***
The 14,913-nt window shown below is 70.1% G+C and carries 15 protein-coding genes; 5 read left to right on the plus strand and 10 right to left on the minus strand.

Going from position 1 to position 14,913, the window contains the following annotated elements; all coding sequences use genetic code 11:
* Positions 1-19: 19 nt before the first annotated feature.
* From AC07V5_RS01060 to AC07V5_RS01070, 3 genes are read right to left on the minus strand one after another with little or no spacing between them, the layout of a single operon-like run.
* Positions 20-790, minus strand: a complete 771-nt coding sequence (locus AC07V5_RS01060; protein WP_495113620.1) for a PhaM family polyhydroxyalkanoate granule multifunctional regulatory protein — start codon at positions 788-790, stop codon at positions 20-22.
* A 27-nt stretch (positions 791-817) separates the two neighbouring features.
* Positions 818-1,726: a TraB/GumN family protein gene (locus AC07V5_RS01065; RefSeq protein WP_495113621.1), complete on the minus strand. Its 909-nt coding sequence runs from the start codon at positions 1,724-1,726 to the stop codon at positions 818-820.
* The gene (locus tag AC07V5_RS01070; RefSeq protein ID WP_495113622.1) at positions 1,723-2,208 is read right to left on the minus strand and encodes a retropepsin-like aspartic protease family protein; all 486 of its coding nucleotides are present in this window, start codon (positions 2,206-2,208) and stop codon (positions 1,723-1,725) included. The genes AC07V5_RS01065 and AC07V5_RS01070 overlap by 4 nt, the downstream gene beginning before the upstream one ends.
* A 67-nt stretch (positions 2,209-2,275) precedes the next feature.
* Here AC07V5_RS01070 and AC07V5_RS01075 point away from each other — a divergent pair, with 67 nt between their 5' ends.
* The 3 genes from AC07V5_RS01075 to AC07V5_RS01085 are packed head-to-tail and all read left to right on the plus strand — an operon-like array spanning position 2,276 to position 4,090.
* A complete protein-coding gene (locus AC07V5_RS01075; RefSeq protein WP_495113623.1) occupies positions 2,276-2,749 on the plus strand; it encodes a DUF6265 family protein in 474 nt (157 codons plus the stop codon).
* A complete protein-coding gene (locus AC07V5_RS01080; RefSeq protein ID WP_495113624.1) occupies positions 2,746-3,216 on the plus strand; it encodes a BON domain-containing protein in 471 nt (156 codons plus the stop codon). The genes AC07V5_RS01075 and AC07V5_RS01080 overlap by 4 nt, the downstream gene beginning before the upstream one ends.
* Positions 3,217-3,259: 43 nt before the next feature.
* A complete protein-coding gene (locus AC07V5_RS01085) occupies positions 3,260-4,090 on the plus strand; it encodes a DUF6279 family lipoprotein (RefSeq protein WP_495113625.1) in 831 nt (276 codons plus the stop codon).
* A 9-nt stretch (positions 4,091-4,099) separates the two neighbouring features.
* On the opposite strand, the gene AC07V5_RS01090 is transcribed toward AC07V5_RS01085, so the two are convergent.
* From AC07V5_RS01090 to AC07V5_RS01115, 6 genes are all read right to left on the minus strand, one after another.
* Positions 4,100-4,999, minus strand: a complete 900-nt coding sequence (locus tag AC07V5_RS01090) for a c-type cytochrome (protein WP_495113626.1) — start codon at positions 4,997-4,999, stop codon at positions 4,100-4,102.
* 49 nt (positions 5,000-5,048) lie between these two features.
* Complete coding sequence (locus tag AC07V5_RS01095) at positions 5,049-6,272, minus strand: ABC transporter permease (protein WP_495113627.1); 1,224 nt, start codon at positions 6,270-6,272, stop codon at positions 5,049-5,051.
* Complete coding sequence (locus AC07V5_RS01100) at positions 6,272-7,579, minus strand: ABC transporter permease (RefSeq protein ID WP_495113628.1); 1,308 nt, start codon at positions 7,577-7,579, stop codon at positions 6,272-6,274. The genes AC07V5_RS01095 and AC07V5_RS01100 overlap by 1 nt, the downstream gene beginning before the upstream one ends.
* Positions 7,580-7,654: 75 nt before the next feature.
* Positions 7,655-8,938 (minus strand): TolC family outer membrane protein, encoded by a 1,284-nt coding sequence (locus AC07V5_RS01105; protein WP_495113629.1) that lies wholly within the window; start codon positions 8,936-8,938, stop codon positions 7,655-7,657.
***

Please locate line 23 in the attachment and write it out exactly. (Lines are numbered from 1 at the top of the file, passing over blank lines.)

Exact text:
* Positions 7,580-7,654: 75 nt before the next feature.